[Openmcl-devel] Compiler warnings

Ron Garret ron at flownet.com
Tue Oct 20 01:30:23 UTC 2009


On Oct 19, 2009, at 11:15 AM, Daniel Weinreb wrote:

>
>
> Tim Bradshaw wrote:
>>
>> One of the most annoying things about SETF at the top-level in CMUCL
>> is that it does (or did) effectively declare the name as special.
>> That can have fairly pervasive and unfortunate side-effects.
>>
>> So it's a good thing it does not do this in CCL.
>>
> I agree strongly.  In fact, having SETF at top level
> cause a declaration to happen is extremely confusing.

Yes, but it is defensible behavior in light of what the spec says,  
namely (section 3.1.2.1.1):

"If a form is a symbol, then it is either a symbol macro or a variable."

and

"If a form is a symbol that is not a symbol macro, then it is the name  
of a variable, .... There are three kinds of variables: lexical  
variables, dynamic variables, and constant variables."

Since a "naked" symbol that is not bound and has not been DEF...ed is  
clearly not a lexical variable nor a constant variable, one could  
reasonably conclude that it must be a dynamic variable.

In fact, if one does not conclude this and simply does what CCL does  
(which I agree is reasonable behavior) then one is outside the spec.   
You have a thing that acts like a variable, but does not act like any  
of the three kinds of variables that the spec defines.  (Hence my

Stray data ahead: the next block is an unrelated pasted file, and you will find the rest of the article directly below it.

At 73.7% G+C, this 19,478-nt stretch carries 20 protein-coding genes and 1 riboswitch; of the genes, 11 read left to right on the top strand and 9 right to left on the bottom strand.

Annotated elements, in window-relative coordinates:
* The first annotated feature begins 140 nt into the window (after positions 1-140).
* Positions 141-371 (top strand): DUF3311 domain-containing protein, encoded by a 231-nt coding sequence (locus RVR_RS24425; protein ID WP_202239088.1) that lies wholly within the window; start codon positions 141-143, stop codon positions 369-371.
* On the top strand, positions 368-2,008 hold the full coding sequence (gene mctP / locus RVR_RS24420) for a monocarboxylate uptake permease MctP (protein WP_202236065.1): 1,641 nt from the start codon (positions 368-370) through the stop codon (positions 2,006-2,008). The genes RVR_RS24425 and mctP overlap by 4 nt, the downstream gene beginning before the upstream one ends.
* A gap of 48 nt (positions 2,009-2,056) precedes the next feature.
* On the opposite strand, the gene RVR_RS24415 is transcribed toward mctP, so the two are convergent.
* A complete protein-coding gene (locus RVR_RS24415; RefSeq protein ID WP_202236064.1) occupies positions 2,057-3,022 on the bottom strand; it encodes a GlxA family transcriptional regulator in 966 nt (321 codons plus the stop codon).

claim earlier in this thread that a variable created this way is  
neither lexical nor dynamic).


> This is a much more profound issue than the question
> of when warnings are emitted.  The warnings are less
> profound because they do not actually have any effect
> on the outcome of the program.
>
> In Taoufik's defense, this stuff really is pretty confusing.

Indeed it is.  Taoufik's problem was not that he was confused.  That  
happens all the time, and it's exactly why I wrote up the Idiot's  
Guide.  Over the years I have not had even a SINGLE INSTANCE of  
someone who actually read the Idiot's Guide and still reported being  
confused afterwards.  Taoufik's  problem was that he refused to do his  
homework and kept insisting that he understood the problem better than  
anyone who was trying to answer him.

> First, the CMUCL behavior makes it very different from
> anything else.

But the only one whose behavior is defensible according to the spec.

> Second, I can see how it would be easy
> to think that the presence or absence of warnings meant
> something more than it actually did.

Indeed.

[I'm under a severe time constraint as I write this so I'm going skip  
over a bunch of stuff]

> Note: Talking about Lisp "creating a variable" can be
> confusing.  Symbols are created by the reader, at
> read time.

But symbols are not variables.

> Symbols can be used for many things.
> Sometimes, symbols are interpreted as variables,
> depending on the context in which they are seen.
> There isn't quite anything that is best called "creating
> a variable".

No, that's not true.  When you create a binding or use DEFVAR or  
DEFCONSTANT you are creating a variable.  The problem is that there is  
no way to create a global variable whose name is a symbol that is not  
pervasively declared special without going beyond the behavior  
specific in the spec. But users want that behavior.

>
> I hope this helps.

Here is my attempt at cutting through this Gordian knot:

http://rondam.blogspot.com/2009/08/global-variables-done-right.html

rg




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